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JFK Blown Away

On Friday November 22, 1963, John F Kennedy (JFK), a very popular Roman Catholic American President from New England was fatally shot while driving in a car in Dallas, Texas at 12:30 PM. He had been in Texas on a campaign visit, and went through Dealey Plaza on his way to Downtown Dallas. Dozens of people witnessed as several shots were fired - one completely taking out a large part of JFK's head. This rather gory event was captured in the immortal 'Zapruder Film'.

A commission was brought together to investigate this, called the Warren Commission, after Earl Warren, who headed it. Officially, the assassin was considered to be Lee Harvey Oswald, who supposedly shot Kennedy from the Texas School Book Depository. During a prison transfer, Oswald was murdered (on National Television) by Nightclub owner Jack Ruby.

However, the conclusion that Oswald was the lone assassin has been largely discredited. The 'Kennedy Conspiracy' is an issue of international interest, even today. Countless conspiracy theories, including Lyndon B Johnson (the President's successor), the US Central Intelligence Agency, angry Cuban exiles, Fidel Castro, the mafia, the KGB and Israelis, have been put forward. So far, no theory has been proved conclusively. Some of these theories are explored in Oliver Stone's film, JFK.

Many think that Kennedy's assassination ended the innocence of America. Furthermore, Kennedy is considered to be a great President, in many ways, and his death destroyed all of the potential JFK had to give to the US. No one knows what could have been.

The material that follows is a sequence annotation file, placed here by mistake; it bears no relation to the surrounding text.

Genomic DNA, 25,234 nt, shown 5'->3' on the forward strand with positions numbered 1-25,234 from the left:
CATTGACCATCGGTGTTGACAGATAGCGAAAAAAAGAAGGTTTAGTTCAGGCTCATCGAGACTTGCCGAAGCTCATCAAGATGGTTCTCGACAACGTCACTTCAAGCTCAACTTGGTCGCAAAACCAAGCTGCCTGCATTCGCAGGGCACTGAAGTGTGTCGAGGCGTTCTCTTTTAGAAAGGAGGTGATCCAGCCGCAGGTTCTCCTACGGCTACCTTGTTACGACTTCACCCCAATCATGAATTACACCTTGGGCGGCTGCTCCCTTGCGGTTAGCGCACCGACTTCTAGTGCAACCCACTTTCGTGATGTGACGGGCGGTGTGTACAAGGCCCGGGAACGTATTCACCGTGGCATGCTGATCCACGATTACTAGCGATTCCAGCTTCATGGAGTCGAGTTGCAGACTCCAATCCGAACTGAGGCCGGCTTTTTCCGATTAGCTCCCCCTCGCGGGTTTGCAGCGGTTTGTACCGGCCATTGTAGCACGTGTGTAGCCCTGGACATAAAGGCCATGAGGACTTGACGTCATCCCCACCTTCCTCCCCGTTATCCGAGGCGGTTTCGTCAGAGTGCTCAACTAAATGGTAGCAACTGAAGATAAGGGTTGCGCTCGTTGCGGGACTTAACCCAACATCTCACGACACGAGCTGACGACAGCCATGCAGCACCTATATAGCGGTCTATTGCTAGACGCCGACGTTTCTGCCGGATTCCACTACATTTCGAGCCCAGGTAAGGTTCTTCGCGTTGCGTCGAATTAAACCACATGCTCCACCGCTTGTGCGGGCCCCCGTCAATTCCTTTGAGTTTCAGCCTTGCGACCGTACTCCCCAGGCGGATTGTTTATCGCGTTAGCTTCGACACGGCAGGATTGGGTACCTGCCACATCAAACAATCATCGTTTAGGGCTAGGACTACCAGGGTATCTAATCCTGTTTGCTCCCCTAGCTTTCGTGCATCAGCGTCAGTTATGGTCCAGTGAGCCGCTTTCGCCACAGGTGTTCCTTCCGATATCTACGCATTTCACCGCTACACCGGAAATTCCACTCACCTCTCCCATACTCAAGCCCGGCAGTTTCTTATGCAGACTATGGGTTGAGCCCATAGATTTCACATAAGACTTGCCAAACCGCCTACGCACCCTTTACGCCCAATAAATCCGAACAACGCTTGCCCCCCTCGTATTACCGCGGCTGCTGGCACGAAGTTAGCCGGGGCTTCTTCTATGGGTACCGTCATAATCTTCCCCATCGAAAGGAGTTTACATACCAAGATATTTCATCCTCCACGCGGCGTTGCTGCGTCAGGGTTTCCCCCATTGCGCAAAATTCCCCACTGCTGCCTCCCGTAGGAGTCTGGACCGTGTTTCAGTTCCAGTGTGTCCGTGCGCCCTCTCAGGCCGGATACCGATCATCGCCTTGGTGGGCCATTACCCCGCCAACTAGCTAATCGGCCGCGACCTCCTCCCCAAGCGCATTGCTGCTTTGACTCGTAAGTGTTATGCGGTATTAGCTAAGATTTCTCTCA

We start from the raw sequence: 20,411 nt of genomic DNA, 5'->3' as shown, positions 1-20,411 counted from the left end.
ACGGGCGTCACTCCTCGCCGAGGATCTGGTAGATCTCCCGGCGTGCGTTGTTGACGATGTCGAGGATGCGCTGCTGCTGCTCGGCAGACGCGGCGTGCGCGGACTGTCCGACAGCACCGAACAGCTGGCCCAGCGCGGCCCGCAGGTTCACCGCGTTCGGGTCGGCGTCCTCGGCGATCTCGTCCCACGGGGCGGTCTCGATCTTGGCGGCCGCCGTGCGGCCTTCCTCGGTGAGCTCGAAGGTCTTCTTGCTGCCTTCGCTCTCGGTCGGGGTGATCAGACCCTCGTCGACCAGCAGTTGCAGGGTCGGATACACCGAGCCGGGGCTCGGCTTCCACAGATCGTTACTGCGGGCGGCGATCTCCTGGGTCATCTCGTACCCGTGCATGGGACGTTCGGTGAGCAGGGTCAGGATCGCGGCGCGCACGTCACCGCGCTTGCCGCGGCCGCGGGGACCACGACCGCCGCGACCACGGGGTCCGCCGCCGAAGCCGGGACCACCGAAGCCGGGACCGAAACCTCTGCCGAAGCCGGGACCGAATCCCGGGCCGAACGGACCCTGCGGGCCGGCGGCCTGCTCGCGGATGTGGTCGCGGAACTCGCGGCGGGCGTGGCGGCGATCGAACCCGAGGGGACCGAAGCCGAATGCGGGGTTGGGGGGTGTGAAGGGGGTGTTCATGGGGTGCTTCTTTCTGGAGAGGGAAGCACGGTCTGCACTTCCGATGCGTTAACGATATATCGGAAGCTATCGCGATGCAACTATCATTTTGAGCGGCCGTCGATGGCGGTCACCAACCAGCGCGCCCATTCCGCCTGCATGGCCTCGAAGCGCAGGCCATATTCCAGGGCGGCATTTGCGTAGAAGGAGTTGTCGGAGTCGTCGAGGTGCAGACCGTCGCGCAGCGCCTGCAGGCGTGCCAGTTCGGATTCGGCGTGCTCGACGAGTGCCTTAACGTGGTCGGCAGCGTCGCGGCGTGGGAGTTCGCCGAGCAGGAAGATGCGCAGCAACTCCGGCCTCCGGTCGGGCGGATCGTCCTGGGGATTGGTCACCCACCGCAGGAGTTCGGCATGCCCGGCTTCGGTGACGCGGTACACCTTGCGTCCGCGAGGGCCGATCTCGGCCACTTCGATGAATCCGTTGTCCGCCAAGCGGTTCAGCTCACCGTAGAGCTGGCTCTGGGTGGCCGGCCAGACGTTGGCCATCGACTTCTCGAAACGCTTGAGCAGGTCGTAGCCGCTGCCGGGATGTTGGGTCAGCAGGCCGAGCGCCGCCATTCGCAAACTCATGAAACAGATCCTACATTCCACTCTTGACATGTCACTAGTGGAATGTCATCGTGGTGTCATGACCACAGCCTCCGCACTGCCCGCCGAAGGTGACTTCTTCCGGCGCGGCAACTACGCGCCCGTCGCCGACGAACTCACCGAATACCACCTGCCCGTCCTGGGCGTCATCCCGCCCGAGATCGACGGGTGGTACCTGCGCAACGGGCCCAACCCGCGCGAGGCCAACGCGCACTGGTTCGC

Brooklyn has a winning team

In 1955, and for many years before, New York City had three teams. The Dodgers were Brooklyn's team. The Yankees reigned in the Bronx and the Giants were traditionally associated with Manhattan. These three teams were often the three best in baseball. A World Series between two New York Teams was often called a 'subway series' because of NYC's association with the subway.

After years, intense rivalries formed. The Giants versus Dodgers playoffs were often more dramatic than the World Series! Almost inevitably, though, the Yankees would win the World Series, year after year. In 15 years, the Dodgers had faced the Yankees in the World Series, and lost everytime.

In 1955, the Dodgers captured the National League Pennant which meant they would go on to face the Yankees in the World Series again. The Dodgers lost the first two games to the powerful Yankees, and it seemed to most people that the Dodgers couldn't win. At the time, no team had ever come from a two game deficit in the World Series to win the championship. However, young pitcher Johnny Podres kept the Yankees from winning Game Three with a 2-0 shutout. That, combined with a bit of luck, drove the Dodgers to win Games Four, Five and Seven, winning them the World Series title.